I have to admit that I was rather looking forward to last night's play, Whipping it Up, which was a find of the Boy's and a transfer from the Fringe. We'd actually tried to get tickets during the original run, but it was very much sold out after the amazing reviews and had to wait until the transfer to the West End. I couldn't really imagine a more perfect combination: my dorky politics self, my dorky politics Boy, and a political comedy set in Westminster...it had all the makings of a Yes, Minister marathon-like thing. In the end, my sides weren't splitting with laughter, but I was amused and generally glad we'd gone.
The essence of the story is that the Tories have secured a 3-seat majority in the Commons under Prime Minister Cameron. A leadership challenge masquerading as a rebellion on a Tent Poles Bill (don't ask) is keeping the whips busy, as they work to contain the threat, try and delay the vote until the PM is back in the country, unravel (create?) a sex scandal, deal with a particularly dogged journalist, and play tricks on the opposing party. I thought bits were quite inventive, until the Boy informed me at the intermission that a great number of the 'tricks' were copied out of a book written by a former Whip. Still, he was generally impressed at the play's accuracy.
The acting was excellent all around, but some of the characters did a much better job at hitting all of their punchlines and connecting with the audience. The Labour Whip, who hardly spends any time on stage, was absolutely fabulous. I was also highly amused by the little white Christmas tree (the play takes place a week before Christmas) decorated with blue glass balls and topped by a blue rosette. Nice touch. Less amusing were the elderly Tory and his deaf partner who were sitting next to me. I really didn't need every joke repeated, dears! And said Tory actually cried out at the revelation that everyone thinks that Tories are snobbish twats and take particular pleasure in their downfalls. Um, duh?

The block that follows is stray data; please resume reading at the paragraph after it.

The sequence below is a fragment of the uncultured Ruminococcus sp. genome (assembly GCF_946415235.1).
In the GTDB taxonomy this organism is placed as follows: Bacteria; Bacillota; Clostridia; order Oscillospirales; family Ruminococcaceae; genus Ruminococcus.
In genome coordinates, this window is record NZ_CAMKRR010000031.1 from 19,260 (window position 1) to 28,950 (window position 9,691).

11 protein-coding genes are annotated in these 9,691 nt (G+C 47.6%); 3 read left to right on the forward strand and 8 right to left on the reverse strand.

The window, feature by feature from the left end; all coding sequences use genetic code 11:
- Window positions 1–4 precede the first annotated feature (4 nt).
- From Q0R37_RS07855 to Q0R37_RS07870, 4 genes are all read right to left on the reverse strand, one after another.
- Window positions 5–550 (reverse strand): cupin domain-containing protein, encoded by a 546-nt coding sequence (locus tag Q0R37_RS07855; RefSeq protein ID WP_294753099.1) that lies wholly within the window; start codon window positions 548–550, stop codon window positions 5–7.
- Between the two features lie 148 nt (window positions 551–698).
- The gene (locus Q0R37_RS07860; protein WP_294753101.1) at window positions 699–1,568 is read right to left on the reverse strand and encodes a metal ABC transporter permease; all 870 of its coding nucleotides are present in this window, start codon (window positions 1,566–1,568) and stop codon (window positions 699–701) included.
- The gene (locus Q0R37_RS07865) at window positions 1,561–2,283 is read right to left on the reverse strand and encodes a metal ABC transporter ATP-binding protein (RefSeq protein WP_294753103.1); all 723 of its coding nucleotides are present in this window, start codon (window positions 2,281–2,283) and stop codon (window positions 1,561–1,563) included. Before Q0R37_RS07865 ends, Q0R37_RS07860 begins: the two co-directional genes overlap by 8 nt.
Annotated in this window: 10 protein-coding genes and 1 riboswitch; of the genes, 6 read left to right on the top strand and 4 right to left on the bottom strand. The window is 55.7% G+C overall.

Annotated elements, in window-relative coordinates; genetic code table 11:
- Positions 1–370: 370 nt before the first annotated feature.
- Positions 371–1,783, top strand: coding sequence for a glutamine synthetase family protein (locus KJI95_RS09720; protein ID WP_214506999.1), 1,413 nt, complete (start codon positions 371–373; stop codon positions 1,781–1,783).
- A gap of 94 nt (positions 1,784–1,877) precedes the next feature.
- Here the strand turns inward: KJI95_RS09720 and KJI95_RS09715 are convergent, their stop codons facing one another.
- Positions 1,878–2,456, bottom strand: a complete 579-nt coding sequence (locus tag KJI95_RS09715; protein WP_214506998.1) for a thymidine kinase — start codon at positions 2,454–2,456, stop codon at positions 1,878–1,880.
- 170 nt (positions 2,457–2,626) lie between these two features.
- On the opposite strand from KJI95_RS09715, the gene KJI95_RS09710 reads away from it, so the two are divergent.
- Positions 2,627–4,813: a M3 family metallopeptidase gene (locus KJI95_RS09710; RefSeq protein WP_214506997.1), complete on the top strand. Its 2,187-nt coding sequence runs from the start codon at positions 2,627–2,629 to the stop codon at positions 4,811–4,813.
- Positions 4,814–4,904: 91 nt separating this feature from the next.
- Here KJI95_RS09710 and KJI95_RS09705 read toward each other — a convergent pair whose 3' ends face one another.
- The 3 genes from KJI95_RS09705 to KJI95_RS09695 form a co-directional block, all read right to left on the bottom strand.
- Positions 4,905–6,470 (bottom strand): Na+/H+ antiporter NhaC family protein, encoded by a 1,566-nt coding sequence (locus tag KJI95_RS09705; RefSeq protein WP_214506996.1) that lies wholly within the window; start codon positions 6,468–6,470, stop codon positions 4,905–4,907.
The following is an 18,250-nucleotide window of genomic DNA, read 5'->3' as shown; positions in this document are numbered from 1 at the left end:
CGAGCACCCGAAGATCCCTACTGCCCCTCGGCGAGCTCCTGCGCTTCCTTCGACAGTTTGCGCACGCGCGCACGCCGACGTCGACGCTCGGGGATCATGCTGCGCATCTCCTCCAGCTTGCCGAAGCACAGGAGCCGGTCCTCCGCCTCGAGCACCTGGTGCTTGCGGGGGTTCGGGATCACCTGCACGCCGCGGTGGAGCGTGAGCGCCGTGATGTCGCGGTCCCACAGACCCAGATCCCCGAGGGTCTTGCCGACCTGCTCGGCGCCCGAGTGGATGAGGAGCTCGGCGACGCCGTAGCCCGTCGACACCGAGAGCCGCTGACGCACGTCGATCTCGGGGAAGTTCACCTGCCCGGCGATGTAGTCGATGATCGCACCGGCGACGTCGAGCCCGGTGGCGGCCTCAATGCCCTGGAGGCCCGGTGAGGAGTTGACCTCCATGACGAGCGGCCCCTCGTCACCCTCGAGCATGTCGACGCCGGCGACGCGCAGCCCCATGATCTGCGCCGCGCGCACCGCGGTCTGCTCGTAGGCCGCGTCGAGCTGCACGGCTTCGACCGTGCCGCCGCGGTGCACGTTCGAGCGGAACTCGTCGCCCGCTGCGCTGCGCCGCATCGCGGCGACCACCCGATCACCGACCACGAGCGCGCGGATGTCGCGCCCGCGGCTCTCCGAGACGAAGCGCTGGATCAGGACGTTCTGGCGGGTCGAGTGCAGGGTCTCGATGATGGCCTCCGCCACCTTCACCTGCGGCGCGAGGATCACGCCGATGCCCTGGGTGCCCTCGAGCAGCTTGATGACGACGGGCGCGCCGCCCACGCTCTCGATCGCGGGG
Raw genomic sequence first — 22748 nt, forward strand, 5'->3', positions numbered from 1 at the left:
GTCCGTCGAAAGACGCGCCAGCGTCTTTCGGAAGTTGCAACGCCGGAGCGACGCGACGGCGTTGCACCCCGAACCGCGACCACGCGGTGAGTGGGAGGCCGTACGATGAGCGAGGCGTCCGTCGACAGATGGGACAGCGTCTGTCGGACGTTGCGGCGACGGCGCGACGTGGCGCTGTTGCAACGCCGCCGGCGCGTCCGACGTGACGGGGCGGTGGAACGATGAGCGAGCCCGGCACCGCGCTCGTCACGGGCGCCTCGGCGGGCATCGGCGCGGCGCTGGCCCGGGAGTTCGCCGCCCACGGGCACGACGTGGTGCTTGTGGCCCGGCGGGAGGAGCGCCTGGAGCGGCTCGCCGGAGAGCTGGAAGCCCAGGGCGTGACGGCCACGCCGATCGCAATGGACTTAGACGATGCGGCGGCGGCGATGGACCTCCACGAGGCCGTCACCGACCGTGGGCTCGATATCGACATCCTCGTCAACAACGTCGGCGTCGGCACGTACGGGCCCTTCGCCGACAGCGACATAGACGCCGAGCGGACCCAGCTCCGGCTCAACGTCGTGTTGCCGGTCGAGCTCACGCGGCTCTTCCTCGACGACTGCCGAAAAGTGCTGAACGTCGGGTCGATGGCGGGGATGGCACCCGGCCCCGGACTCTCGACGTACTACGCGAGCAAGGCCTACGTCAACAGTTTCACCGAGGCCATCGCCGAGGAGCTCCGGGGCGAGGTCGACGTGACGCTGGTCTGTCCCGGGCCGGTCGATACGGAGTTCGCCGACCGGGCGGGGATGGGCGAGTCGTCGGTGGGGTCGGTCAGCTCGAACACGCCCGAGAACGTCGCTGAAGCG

In all, it was funny. Not brilliant, but good. I'm glad we paid preview prices for seats in the back of the Stalls. I might not have been so amused at full price.
(On a side note, price is the reason we're not seeing Equus. As the Boy pointed out, we can see three shows at the National for the same price of only a half-decent ticket for nekkid Harry Potter. Shame, really, as the first night reviews were stunning. And because of his acting, not just his abs. Oh, and for this, I love the BBC. The EU Constitition will eat your BRAAAAAINS!)